Public Art Dialogue turns its attention to public art on college campuses in its most recent volume. Alongside thoughtful contributions from the Massachusetts Institute of Technology, University of Auckland, New Zealand, and authors from the University of Leeds, PAD features an interview with Andrée Bober, director of Landmarks at The University of Texas at Austin. Conducted by Amanda Douberley, the interview traces the formation of the Landmarks collection and provides a framework for successful public art programs.
Landmarks invited Ann Hamilton's former studio director to reveal how, in five to eight minute increments, O N E E V E R Y O N E came to be.
Nicole Monahan worked with Ann Hamilton Studio for many years, first as archivist, then project manager, and finally studio director. She is now an independent artist, graduate advisor at Columbus College of Art & Design, and media designer for McGraw-Hill Education.
As part of the opening celebrations for Ann Hamilton's O N E E V E R Y O N E, Landmarks hosted a writing workshop lead by Dr. Kathleen Stewart, Professor in the Department of Anthropology at UT.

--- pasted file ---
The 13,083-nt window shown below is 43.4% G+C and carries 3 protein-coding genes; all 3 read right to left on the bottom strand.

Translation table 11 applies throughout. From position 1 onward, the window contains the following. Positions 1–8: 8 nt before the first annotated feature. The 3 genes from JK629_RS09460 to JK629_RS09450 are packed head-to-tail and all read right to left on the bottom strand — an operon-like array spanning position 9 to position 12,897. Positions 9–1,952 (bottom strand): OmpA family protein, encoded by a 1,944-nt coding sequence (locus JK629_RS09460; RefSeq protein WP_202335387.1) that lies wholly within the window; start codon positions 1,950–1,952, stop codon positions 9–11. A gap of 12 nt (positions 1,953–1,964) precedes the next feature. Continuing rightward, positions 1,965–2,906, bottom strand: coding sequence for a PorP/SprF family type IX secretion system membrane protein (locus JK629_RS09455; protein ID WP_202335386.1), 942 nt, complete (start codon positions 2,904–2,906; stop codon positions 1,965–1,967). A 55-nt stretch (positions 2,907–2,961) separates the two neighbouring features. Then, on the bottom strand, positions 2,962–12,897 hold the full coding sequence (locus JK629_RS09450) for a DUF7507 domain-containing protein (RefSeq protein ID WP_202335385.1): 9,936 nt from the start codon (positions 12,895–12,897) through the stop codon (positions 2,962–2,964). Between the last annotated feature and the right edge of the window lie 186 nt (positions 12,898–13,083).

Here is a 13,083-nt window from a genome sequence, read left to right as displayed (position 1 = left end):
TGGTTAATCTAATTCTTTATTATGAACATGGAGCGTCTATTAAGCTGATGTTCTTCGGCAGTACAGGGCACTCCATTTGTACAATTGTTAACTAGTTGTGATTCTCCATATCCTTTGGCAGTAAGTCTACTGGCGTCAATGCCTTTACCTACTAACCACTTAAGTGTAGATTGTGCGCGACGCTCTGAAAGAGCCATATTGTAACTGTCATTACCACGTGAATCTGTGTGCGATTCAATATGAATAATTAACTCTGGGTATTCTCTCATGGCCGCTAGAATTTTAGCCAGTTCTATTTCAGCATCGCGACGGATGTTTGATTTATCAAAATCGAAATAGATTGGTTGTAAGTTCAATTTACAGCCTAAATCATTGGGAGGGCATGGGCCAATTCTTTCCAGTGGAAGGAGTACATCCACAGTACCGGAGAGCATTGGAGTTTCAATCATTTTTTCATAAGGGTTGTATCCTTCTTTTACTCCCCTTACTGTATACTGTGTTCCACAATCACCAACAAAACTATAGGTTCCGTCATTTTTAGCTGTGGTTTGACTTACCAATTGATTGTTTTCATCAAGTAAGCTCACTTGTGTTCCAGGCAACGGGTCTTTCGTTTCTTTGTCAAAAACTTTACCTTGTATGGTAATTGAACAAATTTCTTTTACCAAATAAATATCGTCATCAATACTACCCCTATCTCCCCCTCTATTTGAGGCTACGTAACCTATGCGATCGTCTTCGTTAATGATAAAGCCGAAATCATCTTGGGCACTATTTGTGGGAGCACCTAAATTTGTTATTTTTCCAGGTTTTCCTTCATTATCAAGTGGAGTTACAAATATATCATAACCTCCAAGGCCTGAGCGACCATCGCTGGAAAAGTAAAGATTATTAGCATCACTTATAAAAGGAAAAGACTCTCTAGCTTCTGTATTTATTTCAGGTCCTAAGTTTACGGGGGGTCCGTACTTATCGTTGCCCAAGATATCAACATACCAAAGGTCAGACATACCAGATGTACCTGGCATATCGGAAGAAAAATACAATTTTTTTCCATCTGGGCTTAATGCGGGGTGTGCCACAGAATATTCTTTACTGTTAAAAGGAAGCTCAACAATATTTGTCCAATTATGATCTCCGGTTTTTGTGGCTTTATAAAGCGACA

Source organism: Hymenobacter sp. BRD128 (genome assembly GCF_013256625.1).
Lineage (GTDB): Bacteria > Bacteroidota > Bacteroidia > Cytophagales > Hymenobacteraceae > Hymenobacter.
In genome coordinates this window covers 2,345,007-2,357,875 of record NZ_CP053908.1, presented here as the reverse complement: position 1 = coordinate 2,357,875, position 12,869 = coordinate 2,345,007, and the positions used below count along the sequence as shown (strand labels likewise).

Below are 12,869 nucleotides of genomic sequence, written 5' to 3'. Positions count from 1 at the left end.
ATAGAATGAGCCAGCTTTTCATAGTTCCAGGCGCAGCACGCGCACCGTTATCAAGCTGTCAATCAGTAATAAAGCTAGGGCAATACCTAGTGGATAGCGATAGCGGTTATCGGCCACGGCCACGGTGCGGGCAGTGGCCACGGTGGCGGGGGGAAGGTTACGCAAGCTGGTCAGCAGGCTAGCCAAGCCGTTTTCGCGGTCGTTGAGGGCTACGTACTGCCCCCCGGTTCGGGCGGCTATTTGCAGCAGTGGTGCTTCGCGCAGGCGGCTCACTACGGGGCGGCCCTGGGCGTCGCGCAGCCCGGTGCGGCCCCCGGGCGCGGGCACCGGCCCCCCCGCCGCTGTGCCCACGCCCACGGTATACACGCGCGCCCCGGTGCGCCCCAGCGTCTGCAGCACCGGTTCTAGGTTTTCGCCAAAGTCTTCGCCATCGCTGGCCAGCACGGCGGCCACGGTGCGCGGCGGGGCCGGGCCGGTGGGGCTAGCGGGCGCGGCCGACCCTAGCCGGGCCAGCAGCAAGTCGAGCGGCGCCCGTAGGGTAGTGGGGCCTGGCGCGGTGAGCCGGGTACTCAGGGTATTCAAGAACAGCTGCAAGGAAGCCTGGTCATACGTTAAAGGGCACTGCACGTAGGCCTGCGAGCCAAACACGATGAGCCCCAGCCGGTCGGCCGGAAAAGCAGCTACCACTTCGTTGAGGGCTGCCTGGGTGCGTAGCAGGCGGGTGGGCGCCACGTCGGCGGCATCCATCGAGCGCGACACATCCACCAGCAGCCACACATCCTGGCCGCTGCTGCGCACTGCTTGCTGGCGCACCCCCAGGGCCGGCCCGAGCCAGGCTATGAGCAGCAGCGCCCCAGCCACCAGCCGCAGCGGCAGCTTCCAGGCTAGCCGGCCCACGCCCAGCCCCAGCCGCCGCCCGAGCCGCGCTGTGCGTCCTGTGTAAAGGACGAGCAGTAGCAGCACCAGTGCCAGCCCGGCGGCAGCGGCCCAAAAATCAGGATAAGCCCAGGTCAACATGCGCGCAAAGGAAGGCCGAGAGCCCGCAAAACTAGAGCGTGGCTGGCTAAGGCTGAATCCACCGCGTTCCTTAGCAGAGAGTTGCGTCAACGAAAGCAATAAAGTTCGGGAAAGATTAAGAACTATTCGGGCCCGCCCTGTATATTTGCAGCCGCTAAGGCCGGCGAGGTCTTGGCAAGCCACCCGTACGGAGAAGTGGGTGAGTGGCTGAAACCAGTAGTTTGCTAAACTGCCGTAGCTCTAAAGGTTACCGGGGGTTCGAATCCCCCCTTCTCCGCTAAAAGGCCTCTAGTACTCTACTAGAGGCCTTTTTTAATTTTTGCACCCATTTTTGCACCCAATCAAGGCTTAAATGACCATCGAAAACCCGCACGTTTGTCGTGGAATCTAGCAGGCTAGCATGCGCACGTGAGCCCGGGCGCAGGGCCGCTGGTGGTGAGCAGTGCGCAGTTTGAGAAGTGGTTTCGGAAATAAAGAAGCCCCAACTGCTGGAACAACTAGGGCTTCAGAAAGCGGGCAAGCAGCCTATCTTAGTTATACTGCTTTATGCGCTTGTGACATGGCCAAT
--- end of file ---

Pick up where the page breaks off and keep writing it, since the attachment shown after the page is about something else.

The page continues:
The latest public art project at The University of Texas at Austin was attended by thousands of visitors to a series of events celebrating the opening of O N E E V E R Y O N E by Ann Hamilton. Her commission marks the 40th work of art in the Landmarks’ collection and one of two newly acquired works for the Dell Medical School (DMS).
Fourteen larger-than-life porcelain enamel panels are installed in Dell Medical School’s Health Learning Building, with more planned for the Health Discovery Building after construction is complete. In the meantime, those panels can be viewed at the Visual Arts Center, along with a selection of additional panels slated for future DMS buildings. The exhibition is on view through 24 February 2017.
Landmarks is always exploring new ways to enhance user experience and introduce students, staff, faculty and the public to great works of art. Check out these new updates:
Landmarks has acquired a second work of art by artist Nancy Rubins. Drawing (2007) will be installed within the Norman Hackerman Building adjacent to her massive assemblage of aluminum canoes and small boats at the corner of 24th Street and Speedway Drive in early 2017.